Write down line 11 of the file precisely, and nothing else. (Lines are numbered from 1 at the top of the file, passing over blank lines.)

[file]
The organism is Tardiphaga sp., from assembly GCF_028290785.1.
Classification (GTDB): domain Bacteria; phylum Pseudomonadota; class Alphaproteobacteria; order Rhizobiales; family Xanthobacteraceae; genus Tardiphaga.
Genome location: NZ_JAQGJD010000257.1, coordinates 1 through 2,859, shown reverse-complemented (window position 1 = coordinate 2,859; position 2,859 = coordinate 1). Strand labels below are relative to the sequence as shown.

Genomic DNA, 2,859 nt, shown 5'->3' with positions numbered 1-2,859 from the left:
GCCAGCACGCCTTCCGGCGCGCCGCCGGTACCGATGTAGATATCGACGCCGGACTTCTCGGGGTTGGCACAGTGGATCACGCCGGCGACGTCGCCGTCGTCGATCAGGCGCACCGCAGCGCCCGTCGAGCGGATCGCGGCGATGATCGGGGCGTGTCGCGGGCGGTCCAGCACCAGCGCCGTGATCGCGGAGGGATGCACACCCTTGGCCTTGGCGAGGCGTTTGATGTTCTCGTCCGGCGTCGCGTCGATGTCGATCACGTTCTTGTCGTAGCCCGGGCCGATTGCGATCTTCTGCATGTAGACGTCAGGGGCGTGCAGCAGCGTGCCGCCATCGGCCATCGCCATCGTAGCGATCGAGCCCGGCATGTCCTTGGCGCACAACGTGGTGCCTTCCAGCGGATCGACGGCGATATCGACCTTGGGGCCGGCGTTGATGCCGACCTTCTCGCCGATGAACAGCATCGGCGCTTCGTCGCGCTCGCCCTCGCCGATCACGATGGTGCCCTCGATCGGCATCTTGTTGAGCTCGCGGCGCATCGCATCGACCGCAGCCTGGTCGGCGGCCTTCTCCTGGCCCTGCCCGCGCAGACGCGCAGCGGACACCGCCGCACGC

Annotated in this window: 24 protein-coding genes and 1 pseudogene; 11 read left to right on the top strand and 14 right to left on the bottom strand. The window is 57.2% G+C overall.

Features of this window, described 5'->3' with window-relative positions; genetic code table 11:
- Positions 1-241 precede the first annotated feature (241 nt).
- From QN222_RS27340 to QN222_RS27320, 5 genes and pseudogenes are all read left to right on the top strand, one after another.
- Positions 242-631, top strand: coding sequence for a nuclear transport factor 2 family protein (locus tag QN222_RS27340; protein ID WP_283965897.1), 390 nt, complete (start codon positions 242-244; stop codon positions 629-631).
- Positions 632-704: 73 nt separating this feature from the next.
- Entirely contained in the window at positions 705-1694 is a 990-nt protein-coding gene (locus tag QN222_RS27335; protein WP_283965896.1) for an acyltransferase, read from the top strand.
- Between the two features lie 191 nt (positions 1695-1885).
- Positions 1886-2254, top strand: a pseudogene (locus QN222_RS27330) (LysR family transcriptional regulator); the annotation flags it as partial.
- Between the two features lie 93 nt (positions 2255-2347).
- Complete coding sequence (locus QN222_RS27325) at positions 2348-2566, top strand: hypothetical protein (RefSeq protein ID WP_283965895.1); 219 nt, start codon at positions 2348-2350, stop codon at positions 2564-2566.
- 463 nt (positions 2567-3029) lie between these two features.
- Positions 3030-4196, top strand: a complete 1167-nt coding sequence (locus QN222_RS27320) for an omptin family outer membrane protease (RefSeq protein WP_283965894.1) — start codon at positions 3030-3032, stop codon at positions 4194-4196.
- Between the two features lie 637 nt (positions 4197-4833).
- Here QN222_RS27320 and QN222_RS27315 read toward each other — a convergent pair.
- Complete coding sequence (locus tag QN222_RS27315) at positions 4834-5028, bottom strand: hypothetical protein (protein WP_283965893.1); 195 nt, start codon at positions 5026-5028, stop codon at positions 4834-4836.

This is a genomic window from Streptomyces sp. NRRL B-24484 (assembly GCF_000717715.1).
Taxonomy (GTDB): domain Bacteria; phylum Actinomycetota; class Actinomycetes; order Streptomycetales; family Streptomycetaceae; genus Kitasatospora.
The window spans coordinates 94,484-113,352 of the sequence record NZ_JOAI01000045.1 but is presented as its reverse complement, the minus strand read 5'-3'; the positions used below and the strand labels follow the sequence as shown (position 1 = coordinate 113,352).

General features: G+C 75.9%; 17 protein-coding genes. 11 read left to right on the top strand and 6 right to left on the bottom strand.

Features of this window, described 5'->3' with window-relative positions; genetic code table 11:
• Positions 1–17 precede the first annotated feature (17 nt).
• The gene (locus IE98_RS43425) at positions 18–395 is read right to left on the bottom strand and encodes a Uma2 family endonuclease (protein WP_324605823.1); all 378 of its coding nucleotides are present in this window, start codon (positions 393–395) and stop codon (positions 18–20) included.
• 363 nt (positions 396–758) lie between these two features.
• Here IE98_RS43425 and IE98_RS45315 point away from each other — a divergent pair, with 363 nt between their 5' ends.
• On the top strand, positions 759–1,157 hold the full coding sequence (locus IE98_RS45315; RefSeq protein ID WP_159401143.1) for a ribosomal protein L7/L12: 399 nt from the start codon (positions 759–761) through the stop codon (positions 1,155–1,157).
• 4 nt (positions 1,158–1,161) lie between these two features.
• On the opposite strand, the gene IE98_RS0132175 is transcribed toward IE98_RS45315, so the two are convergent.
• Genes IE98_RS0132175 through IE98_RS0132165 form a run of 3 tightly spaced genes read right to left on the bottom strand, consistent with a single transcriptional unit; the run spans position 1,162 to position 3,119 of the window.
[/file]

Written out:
- Positions 632-704: 73 nt separating this feature from the next.